What we tend to forget – as we grow so accustomed to the constant use of, and reliance on, consumer technology like our beloved wireless phones – is that these are products produced by business entities for profit. As a result, the most fundamental of proverbial warnings must always apply: Let the buyer beware.

You already know how awful a loss of data on your personal computer can be. An industry devoted to backing up your machine, either through plug-in devices or even over the Internet, has arisen to answer these concerns. Your PC’s hard drive has probably crashed with regularity, unless you are one of those incredibly smug Apple users – and even then, your new Snow Leopard OS X may have caused you to lose staggering amounts of data as soon as a pre-existing guest profile on your machine was used. But what of the data, including an elaborate list of contacts and calendar information (not to mention e-mails), stored on your smartphone? That, too, may be lost without warning.

Users of the T-Mobile Sidekick discovered recently, to their dismay, that data stored on certain Microsoft servers had been lost and was perhaps unrecoverable. Outraged customers demanded their data (some of which may, in fact, be restored eventually) and compensation for their trouble. In a joint statement issued Monday, T-Mobile and Microsoft said they would offer those customers a service credit and an additional 100-dollar gift card (though qualifications apply). Sales of the Sidekick mobile device were at least temporarily suspended as a result of this disaster, and many of T-Mobile’s customers must now face the fact that data stored on their phones may be gone forever.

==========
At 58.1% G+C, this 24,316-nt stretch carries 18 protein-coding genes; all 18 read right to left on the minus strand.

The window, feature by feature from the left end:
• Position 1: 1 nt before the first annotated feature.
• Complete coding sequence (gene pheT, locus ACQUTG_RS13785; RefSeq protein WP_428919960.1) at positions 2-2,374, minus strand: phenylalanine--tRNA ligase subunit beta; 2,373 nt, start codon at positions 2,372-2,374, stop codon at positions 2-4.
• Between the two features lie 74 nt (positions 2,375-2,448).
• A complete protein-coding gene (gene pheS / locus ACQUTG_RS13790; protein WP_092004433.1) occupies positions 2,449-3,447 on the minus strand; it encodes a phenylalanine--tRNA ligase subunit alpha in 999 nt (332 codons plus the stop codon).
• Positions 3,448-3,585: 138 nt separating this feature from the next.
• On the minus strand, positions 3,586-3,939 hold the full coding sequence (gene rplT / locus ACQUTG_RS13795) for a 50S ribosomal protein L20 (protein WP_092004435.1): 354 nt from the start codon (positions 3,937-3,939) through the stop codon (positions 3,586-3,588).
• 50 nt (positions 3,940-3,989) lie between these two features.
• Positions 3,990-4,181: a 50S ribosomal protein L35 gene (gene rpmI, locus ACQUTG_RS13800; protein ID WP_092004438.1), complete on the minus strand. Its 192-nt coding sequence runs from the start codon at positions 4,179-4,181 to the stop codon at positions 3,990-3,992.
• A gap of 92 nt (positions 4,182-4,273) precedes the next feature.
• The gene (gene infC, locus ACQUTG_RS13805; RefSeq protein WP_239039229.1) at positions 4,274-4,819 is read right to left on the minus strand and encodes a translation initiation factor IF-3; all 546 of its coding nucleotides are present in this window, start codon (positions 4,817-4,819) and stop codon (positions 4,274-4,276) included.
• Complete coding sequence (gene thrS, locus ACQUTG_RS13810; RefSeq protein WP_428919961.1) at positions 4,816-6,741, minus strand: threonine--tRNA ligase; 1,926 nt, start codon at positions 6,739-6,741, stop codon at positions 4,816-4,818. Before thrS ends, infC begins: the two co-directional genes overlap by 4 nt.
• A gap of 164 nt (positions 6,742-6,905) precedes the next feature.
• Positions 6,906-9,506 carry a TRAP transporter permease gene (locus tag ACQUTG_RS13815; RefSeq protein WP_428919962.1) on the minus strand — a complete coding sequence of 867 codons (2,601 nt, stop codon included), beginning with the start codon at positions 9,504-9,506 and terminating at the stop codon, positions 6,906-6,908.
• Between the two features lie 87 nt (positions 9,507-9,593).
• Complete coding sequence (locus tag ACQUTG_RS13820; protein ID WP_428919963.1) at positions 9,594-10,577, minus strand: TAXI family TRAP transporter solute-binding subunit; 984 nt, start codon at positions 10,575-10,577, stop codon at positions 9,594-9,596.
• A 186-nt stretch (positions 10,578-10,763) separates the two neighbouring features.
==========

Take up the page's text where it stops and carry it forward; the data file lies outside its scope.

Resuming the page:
Even when such sudden hardware failures do not occur, to own and operate a smartphone is to risk dissatisfaction with factors, features and functions well beyond your control at the customer level. MacDailyNews recently reported, somewhat gleefully, that Windows Mobile 6.5 (an operating system used for certain smartphones, compatible with Microsoft Windows) cannot begin to challenge Apple’s iPhone. (For one thing, any operating system that attempts to chip away at the iPhone’s market dominance must first fight its way past the impenetrable shield of self-righteous pomposity that characterizes dedicated users of Apple’s products.)

Anyone who uses an operating system of any kind knows that he or she is at the mercy of the developers of that OS – who determine future upgrades, patches and redesigns. The same is now true of your phone, if it is a smartphone on which you rely daily. And let’s say you do have an iPhone. If you don’t like an application you’ve purchased for it, you’re basically out of luck. You might be able to get a refund for a malfunctioning app, but don’t count on it.

Navigating our increasingly technologically facilitated world can be difficult, especially if you embrace ever-more-popular lifestyle choices such as smartphones and their accoutrements. If you make this choice, do not become complacent. Be a wary buyer, a savvy consumer, and a demanding customer.

The data you save may be your own.

Note: Read our discussion guidelines before commenting.